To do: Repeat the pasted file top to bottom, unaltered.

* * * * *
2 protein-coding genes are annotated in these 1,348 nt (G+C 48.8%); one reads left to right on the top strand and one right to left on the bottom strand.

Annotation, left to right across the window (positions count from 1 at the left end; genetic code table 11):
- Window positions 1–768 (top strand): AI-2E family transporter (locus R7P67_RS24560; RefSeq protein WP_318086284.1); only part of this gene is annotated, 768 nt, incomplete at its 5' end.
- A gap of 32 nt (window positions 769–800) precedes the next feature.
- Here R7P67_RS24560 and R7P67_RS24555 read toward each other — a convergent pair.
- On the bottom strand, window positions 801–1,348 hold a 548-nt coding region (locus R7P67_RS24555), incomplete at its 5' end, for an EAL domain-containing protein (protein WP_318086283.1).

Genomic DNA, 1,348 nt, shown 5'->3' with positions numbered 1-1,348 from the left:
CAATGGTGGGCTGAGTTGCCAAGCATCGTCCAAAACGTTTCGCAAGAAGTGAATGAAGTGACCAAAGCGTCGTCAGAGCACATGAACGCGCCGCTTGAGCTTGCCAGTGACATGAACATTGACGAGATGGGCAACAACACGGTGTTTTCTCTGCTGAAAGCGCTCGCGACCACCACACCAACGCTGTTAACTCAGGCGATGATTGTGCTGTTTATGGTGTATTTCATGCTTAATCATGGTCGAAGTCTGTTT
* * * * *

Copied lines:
2 protein-coding genes are annotated in these 1,348 nt (G+C 48.8%); one reads left to right on the top strand and one right to left on the bottom strand.

Annotation, left to right across the window (positions count from 1 at the left end; genetic code table 11):
- Window positions 1–768 (top strand): AI-2E family transporter (locus R7P67_RS24560; RefSeq protein WP_318086284.1); only part of this gene is annotated, 768 nt, incomplete at its 5' end.
- A gap of 32 nt (window positions 769–800) precedes the next feature.
- Here R7P67_RS24560 and R7P67_RS24555 read toward each other — a convergent pair.
- On the bottom strand, window positions 801–1,348 hold a 548-nt coding region (locus R7P67_RS24555), incomplete at its 5' end, for an EAL domain-containing protein (protein WP_318086283.1).

Genomic DNA, 1,348 nt, shown 5'->3' with positions numbered 1-1,348 from the left:
CAATGGTGGGCTGAGTTGCCAAGCATCGTCCAAAACGTTTCGCAAGAAGTGAATGAAGTGACCAAAGCGTCGTCAGAGCACATGAACGCGCCGCTTGAGCTTGCCAGTGACATGAACATTGACGAGATGGGCAACAACACGGTGTTTTCTCTGCTGAAAGCGCTCGCGACCACCACACCAACGCTGTTAACTCAGGCGATGATTGTGCTGTTTATGGTGTATTTCATGCTTAATCATGGTCGAAGTCTGTTT